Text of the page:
In mid-2015, New York City made headlines for hosting two condominium developments offering, in addition to a variety of ultra-luxurious amenities, the extremely rare bonus feature of on-site parking. The price tag attached to what DNAinfo referred to at the time as the new “ultimate status symbol” was a cool $1 million. One building offered three of these spaces as add-ons in conjunction with a penthouse purchase, while the other had a handful available on a first-come, first-served basis. It was just one more piece of evidence to the collective population that you really cannot go wrong with New York City real estate.
Except, oddly enough, the way the headlines read these days, it appears that you can. Every news outlet that covers housing is carrying headlines about New York City and its alleged housing bubble. In fact, I’ve seen search engines pushing old content about New York and a housing bubble to the top of the results. Nearly regardless of the actual content of the research cited in these articles, much of which is sound, the headlines scream, “Watch Out for These 20 Bubble Housing Markets,” “U.S. Housing Bubble Crash Begins in New York” and “NYC Market Saturated.” These headlines started in 2016, and they’ve done nothing but build momentum since the Big Apple market has, indeed, begun to level off.
Recently, Warburg Realty published a report containing observations, analysis and data about the New York City housing market. Frederick Peters, the company’s CEO, observed boldly in the opening sentence of that report, “The third quarter demonstrated beyond any doubt that we have moved into a buyer’s market. As the media began to focus on the increase in unsold inventory not just in the new development market, but also in resales, buyers became emboldened. Offers 20% and 25% below asking prices began to flow in, a phenomenon last seen in 2009.”
Peters went on to note that, as is usually the case in real estate, “different neighborhoods and price segments have experienced the change to different degrees and in different ways.” However, the really important takeaway from this report is not whether or not New York City is entering a transitional phase in its latest real estate cycle (it is), but what Peters credited for the rising momentum of the trend: the media.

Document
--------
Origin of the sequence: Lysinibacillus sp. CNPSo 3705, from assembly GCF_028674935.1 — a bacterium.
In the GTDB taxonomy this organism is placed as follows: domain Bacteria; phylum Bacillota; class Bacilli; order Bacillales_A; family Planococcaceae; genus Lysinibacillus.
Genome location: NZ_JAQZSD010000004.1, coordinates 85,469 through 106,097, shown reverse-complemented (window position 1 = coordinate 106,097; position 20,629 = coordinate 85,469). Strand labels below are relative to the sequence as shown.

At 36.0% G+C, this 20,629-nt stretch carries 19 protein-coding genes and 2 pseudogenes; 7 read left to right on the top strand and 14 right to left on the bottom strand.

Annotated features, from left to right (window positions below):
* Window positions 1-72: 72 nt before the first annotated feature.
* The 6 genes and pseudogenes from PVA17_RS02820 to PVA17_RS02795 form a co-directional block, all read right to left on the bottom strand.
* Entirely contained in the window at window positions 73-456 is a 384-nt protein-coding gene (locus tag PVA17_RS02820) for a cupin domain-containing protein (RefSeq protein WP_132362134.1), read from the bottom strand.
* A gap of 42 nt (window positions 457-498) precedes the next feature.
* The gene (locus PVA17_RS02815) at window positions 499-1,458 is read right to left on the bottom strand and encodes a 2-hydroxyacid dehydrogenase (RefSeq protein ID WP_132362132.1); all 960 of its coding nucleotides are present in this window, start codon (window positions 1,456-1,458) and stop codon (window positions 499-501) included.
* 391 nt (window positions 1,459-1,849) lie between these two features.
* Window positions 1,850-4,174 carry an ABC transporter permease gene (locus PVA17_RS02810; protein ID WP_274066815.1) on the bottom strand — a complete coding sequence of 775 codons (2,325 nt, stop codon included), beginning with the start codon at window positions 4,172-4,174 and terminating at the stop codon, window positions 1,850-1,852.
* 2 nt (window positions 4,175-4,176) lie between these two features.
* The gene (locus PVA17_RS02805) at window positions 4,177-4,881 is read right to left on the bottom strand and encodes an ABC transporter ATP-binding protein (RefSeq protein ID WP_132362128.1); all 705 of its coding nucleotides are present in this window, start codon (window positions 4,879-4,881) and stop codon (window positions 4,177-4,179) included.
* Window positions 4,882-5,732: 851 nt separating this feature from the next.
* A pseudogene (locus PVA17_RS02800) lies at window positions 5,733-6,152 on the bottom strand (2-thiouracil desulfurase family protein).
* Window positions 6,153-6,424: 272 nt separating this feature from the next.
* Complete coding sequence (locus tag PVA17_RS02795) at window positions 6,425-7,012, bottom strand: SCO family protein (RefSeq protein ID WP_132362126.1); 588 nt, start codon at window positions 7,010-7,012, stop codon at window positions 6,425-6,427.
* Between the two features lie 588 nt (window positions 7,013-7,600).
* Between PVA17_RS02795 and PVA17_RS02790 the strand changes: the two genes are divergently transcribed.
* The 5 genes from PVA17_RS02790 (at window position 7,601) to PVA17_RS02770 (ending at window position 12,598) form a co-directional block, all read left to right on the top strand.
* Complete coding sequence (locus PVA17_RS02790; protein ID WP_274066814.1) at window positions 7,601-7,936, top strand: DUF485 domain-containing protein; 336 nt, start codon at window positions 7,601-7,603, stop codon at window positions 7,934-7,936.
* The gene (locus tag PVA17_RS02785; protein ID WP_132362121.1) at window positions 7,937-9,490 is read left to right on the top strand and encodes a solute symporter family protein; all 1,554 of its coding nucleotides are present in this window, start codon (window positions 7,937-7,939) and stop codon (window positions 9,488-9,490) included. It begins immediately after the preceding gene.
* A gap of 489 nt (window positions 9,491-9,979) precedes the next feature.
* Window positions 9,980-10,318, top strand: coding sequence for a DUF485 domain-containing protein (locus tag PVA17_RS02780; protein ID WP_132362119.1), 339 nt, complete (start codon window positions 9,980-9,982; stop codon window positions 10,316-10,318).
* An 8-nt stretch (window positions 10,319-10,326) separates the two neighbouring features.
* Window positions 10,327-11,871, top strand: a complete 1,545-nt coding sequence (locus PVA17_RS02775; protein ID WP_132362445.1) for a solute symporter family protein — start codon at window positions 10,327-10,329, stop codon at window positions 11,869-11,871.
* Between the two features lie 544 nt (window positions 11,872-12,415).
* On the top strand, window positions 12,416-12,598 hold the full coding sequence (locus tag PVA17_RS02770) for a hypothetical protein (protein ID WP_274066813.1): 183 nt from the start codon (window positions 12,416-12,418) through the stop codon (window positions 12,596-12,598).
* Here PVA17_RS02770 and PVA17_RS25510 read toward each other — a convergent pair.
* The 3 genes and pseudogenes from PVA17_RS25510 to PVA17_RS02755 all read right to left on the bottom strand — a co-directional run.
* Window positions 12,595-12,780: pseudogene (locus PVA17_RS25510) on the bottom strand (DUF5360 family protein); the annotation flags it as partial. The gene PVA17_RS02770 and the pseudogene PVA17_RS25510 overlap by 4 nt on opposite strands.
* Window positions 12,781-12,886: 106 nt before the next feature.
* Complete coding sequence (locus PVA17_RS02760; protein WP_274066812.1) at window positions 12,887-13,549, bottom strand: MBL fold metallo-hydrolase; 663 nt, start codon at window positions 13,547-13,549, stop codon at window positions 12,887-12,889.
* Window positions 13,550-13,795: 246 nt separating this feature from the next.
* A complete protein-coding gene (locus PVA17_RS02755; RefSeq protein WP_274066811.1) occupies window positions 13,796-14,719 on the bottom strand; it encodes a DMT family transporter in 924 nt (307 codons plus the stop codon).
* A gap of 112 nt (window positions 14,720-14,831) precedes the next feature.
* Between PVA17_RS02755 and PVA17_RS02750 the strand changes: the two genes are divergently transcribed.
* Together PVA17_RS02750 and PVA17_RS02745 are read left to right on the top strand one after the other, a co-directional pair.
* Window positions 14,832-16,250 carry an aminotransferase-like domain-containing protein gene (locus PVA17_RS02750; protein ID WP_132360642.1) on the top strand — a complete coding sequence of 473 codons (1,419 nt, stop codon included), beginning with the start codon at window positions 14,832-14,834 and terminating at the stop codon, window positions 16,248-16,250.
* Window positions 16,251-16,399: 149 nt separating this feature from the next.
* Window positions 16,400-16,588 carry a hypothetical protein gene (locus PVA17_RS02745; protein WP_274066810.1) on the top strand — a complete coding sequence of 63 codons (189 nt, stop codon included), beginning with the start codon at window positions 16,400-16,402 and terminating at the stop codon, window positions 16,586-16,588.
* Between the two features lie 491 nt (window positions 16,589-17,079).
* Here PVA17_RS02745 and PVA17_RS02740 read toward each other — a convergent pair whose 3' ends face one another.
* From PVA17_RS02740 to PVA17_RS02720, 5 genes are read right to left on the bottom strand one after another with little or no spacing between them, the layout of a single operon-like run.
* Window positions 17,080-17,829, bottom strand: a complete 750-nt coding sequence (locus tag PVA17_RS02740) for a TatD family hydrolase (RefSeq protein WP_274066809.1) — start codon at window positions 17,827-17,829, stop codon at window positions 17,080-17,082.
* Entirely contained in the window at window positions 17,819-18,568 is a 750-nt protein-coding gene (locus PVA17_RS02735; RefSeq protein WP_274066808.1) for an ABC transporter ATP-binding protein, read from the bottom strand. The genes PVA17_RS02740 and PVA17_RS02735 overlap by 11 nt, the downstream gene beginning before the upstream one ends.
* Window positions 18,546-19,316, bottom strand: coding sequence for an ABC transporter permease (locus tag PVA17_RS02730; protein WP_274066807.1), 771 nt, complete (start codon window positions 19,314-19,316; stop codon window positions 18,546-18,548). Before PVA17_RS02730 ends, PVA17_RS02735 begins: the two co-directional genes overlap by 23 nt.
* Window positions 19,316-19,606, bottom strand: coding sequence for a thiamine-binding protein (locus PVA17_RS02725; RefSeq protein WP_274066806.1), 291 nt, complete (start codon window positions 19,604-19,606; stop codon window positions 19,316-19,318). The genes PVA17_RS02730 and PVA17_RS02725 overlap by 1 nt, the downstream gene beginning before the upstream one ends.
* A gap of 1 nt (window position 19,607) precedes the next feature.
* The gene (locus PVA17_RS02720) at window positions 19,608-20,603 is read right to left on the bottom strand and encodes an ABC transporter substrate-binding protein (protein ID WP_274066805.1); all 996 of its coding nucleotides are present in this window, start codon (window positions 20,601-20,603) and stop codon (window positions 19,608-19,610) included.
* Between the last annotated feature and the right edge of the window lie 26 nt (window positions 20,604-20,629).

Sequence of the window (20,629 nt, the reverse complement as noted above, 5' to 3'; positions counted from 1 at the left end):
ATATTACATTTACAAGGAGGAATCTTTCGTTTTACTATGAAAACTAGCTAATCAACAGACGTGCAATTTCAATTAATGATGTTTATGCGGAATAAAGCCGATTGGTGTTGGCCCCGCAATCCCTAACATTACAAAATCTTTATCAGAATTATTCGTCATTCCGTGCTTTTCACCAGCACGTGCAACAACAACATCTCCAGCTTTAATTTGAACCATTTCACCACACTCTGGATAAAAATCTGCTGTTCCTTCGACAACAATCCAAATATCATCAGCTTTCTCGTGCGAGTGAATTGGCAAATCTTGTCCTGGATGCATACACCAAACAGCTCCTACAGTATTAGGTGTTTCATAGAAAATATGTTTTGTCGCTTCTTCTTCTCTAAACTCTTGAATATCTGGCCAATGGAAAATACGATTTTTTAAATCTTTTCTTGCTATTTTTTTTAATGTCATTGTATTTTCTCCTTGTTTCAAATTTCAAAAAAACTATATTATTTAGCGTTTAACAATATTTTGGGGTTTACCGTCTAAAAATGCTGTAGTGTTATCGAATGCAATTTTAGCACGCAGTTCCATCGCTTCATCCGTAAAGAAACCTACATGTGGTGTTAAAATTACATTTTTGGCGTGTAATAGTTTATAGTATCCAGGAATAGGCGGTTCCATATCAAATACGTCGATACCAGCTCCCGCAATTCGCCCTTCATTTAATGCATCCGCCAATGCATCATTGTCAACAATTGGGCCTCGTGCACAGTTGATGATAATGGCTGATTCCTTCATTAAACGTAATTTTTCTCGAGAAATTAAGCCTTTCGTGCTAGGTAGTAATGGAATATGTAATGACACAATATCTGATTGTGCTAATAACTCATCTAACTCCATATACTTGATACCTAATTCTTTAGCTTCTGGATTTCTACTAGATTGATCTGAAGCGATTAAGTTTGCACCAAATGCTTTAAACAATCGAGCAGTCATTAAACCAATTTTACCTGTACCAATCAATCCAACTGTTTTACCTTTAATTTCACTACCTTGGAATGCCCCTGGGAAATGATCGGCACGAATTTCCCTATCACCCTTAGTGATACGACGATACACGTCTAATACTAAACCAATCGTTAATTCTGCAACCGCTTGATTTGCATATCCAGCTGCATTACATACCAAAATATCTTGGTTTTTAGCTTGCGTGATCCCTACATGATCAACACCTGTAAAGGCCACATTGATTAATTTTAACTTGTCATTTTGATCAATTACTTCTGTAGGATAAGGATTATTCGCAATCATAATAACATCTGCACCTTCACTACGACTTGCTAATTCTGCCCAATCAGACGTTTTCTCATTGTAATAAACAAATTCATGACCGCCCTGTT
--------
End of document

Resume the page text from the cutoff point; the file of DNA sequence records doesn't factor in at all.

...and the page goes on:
I’ve written before about how our interconnected, digital world is changing real estate investing and the way our housing markets and local economies interact and evolve. This report from Warburg is certainly not the first or the 500th time someone has credited (or blamed) the media for something. However, the way media coverage is affecting housing market movements cannot be denied, and furthermore, responsible real estate investors cannot necessarily afford to overlook the vast, overarching impact of public perception on real estate investment vehicles.
Historically, real estate investors considered real estate and real-estate-related assets somewhat insulated from the swings of consumer sentiment. Sure, the stock market could swing from the skies to the depths and back again because Wall Street investors were “nervous” about something that hadn’t even happened yet, but real estate was different. It was “real,” and that meant it did not fluctuate based on fear factors and consumer confidence to the same degree that other investment vehicles might. After all, you can’t sell your house every time you get stressed about what the president and Congress are up to. It just doesn’t make sense.
Now, however, our real estate market is different. According to the National Association of Realtors, the vast majority of homeowners (84% in 2017) considered homeownership to be a sound investment. Reasons for this included general consensus that money spent on housing built the homeowner’s wealth and that owning a home at the point of retirement was extremely important. Most also stated they believed homeownership to be “a good investment opportunity to build long-term wealth and increase net worth.”
These are all good ways to look at homeownership and to look at real estate investing, but when homeowners begin to view their family’s household shelter as an investment, it changes everything because it vastly expands the “investing” population and changes how those homeowners make housing decisions. For example, they may choose to sell sooner, list lower or higher, or hold longer for reasons outside of household preference. Furthermore, when Wall Street money, by way of institutional investment firms, begins to view single-family properties as viable investments — and they undeniably do at this point — the “rules” for real estate are rewritten.
Suddenly, there are many, many more players in this game, and not all are immune to the tempting and dangerous allure, the fear factor of consumer sentiment, confidence indices and, of course, high-speed asset liquidation when things look stormy. That, my friends, changes the face of our industry.
Today’s housing market is still, in my opinion, far more stable than, say, the stock market for many investors. Thanks to technology, digital connections and more information than most of us know what to do with on nearly every topic and perspective imaginable, real estate is no longer immune to the sentimental swings that the industry’s reputation for relative illiquidity initially bought it. If you are a real estate investor whose livelihood relies on market savvy, on accurate forecasting, on being ahead of the crowd, then you can no longer afford to look away from the headlines. If there are enough of them, they will very well play a role in shaping your returns.